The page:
The Paris climate talks are looming. What – if anything – can we hope for? Jess Worth and Danny Chivers investigate.
At the end of September, something Earth-shaking happened. After 10 years and $7 billion, Shell abandoned its plans to drill in the Alaskan Arctic.
Shell’s U-turn wasn’t driven by government action or international climate agreements. It was years of public protest, direct action, online organizing and legal challenges – particularly by Indigenous communities – that delayed the project and ratcheted up the costs.
Add the global oil price slump and the technical difficulties of Arctic operations, and suddenly the entire project hinged on the success of a few months’ drilling. When that failed, Shell was done. In one swoop, the campaign to save the Arctic has succeeded in keeping more fossil fuel in the ground than 23 years of international climate negotiations.
Listening to the mainstream media, you might be tempted to believe that this is all about to change at the Paris climate talks, and that a ‘good deal’ on climate is finally within grasp. Continue reading Forget Paris?→
South Africa is facing its worst drought since 1982, with more than 2.7-million households facing water shortages across the country.
Lennox Mabaso, spokesperson for the Department of local government in KwaZulu-Natal, told Al Jazeera that the drought, concentrated in provinces of Free State and KwaZulu-Natal, was beginning to impact on livelihoods and draining the economy.
“The dams are at an all-time low. This is an epic drought and government is doing the best it can do. As you can imagine, it requires a lot of resources and its impacting everyone, rich and poor,” Mabaso said.
ANKARA, Turkey, Nov 5 2015 (IPS) – Some 135 million people could be displaced by 2045 as a result of land desertification, according to a recent UK ministry of defense report. This figure could rise to 200 million who are displaced by other climate change impacts like natural disasters by 2050, said British environment refugee specialist Norman Myers.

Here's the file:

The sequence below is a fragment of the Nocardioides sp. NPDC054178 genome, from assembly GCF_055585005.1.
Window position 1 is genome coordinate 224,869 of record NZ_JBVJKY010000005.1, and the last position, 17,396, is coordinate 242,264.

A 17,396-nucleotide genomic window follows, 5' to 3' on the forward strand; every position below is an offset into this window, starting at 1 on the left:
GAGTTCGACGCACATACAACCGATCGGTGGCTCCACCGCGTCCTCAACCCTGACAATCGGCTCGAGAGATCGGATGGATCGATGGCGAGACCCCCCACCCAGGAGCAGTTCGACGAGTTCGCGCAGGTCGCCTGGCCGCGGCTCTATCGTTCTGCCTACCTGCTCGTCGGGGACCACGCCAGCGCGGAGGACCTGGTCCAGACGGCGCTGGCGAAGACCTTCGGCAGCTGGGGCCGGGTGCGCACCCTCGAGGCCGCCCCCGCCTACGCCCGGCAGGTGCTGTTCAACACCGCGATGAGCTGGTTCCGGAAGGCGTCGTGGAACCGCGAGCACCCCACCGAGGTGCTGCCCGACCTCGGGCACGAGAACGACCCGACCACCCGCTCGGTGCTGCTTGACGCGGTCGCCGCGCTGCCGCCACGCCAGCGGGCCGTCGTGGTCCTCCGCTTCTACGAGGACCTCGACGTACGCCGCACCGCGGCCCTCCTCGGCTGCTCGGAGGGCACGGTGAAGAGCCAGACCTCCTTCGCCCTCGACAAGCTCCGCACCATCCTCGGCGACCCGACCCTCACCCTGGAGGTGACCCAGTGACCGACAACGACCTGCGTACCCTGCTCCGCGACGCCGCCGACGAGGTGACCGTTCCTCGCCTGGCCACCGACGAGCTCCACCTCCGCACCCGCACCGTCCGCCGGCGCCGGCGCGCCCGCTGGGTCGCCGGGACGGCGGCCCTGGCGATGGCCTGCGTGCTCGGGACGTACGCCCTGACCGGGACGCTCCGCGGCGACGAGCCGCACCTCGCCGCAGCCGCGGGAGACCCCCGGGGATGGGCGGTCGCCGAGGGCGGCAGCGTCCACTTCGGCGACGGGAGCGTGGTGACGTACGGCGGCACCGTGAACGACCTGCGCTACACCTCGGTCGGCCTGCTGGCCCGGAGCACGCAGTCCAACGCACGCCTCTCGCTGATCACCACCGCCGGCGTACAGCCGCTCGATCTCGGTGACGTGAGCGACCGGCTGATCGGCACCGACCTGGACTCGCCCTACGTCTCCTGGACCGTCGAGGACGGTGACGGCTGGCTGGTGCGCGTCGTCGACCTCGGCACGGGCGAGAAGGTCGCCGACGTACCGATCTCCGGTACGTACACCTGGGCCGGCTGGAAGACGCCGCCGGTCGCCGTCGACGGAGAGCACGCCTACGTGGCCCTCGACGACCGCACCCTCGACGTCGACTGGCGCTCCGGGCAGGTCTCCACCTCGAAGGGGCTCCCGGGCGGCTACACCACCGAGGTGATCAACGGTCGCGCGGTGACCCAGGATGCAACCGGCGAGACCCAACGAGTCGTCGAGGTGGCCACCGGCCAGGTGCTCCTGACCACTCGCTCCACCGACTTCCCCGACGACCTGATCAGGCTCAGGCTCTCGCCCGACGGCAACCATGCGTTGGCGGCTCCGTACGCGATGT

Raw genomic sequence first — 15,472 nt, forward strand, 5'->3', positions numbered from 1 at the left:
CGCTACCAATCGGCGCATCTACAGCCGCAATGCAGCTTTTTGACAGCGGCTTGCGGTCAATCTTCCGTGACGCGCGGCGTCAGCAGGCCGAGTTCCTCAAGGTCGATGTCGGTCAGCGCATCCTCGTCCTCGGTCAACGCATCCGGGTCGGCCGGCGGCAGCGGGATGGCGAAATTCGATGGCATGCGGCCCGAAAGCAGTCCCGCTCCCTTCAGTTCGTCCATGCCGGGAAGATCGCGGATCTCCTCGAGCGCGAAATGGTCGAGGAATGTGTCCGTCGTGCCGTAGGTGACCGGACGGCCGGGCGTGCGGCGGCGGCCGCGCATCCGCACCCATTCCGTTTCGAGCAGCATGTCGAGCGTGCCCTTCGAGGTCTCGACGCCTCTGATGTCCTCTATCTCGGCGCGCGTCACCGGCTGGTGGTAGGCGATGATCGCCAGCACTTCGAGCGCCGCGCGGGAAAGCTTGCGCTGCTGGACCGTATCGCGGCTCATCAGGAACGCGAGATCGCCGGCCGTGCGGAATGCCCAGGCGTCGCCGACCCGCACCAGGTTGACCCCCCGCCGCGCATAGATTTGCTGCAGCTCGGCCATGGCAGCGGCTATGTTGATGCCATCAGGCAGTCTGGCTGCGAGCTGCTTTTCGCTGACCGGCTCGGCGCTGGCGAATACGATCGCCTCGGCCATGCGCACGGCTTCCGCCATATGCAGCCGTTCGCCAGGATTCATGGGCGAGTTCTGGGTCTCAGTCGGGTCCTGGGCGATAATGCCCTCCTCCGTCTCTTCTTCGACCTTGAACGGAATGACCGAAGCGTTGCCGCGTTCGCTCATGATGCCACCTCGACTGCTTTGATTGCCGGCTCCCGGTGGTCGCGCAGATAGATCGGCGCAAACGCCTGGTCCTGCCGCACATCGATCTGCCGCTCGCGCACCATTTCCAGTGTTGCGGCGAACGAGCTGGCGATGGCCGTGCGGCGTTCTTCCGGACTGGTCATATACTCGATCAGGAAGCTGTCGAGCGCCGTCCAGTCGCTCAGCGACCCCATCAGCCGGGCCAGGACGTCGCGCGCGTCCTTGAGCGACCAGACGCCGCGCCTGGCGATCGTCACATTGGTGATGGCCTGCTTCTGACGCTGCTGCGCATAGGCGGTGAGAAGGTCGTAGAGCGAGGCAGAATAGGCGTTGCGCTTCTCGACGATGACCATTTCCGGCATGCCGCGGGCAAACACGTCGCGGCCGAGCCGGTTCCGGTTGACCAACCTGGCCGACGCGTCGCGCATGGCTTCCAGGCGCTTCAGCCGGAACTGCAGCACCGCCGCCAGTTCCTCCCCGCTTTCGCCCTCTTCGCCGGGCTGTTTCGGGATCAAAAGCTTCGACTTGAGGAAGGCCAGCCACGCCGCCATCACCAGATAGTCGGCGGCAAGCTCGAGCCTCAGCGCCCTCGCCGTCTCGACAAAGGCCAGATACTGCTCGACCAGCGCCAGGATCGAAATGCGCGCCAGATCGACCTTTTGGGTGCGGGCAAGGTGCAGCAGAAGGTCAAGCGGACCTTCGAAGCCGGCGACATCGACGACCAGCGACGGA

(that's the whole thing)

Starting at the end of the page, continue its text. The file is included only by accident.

These could have been little more than debatable numbers until Syria’s civil war refugees rose exponentially to over 4 million, according to the UN High Commissioner for Refugees, in a span of a little over 24 months, with more than 7.6 million internally displaced, together accounting for half of Syria’s population. As much distress and unrest that these figures have caused, they pale in comparison to the number of displaced that will likely occur due to desertification and climate change. Continue reading Urgently Needed: Studies Linking Land Degradation, Migration, Conflict and Political Instability→
MANAGUA, Nov 3 2015 (IPS) – The international scientific community’s fears about the damage that will be caused by Nicaragua’s future inter oceanic canal have been reinforced by the environmental impact assessment, which warns of serious environmental threats posed by the mega project.
The report “Canal de Nicaragua: Executive Summary of Environmental and Social Impact Assessment” was carried out by the British consulting firm Environmental Resources Management (ERM) and commissioned by the Hong Kong Nicaragua Canal Development (HKDN Group), the Chinese company that won the bid to build the canal.
The 113-page executive summary sums up the study, whose unabridged version has not been made publicly available by the government, ERM or HKND.